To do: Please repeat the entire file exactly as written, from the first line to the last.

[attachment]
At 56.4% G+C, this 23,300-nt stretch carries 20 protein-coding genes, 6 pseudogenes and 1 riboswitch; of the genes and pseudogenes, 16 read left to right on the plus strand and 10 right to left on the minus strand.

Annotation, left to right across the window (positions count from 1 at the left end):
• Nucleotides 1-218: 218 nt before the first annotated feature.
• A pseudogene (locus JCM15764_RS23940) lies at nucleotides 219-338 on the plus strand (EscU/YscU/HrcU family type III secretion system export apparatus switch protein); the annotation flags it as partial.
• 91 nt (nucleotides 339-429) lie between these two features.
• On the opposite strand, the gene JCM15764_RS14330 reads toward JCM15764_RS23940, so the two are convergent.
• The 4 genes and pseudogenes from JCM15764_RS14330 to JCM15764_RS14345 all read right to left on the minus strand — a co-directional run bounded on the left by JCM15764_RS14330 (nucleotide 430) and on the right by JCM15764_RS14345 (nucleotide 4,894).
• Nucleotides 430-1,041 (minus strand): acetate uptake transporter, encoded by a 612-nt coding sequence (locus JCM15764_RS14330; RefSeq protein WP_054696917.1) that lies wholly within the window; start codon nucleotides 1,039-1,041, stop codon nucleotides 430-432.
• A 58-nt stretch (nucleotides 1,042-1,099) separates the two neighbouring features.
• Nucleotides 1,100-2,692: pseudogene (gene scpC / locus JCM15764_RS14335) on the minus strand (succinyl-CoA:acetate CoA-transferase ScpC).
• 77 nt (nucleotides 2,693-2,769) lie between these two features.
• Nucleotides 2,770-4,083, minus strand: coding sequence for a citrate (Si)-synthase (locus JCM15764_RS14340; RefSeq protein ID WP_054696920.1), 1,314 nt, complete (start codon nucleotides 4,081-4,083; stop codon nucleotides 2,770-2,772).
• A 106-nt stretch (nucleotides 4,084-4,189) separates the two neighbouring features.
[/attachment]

At 56.4% G+C, this 23,300-nt stretch carries 20 protein-coding genes, 6 pseudogenes and 1 riboswitch; of the genes and pseudogenes, 16 read left to right on the plus strand and 10 right to left on the minus strand.

Annotation, left to right across the window (positions count from 1 at the left end):
• Nucleotides 1-218: 218 nt before the first annotated feature.
• A pseudogene (locus JCM15764_RS23940) lies at nucleotides 219-338 on the plus strand (EscU/YscU/HrcU family type III secretion system export apparatus switch protein); the annotation flags it as partial.
• 91 nt (nucleotides 339-429) lie between these two features.
• On the opposite strand, the gene JCM15764_RS14330 reads toward JCM15764_RS23940, so the two are convergent.
• The 4 genes and pseudogenes from JCM15764_RS14330 to JCM15764_RS14345 all read right to left on the minus strand — a co-directional run bounded on the left by JCM15764_RS14330 (nucleotide 430) and on the right by JCM15764_RS14345 (nucleotide 4,894).
• Nucleotides 430-1,041 (minus strand): acetate uptake transporter, encoded by a 612-nt coding sequence (locus JCM15764_RS14330; RefSeq protein WP_054696917.1) that lies wholly within the window; start codon nucleotides 1,039-1,041, stop codon nucleotides 430-432.
• A 58-nt stretch (nucleotides 1,042-1,099) separates the two neighbouring features.
• Nucleotides 1,100-2,692: pseudogene (gene scpC / locus JCM15764_RS14335) on the minus strand (succinyl-CoA:acetate CoA-transferase ScpC).
• 77 nt (nucleotides 2,693-2,769) lie between these two features.
• Nucleotides 2,770-4,083, minus strand: coding sequence for a citrate (Si)-synthase (locus JCM15764_RS14340; RefSeq protein ID WP_054696920.1), 1,314 nt, complete (start codon nucleotides 4,081-4,083; stop codon nucleotides 2,770-2,772).
• A 106-nt stretch (nucleotides 4,084-4,189) separates the two neighbouring features.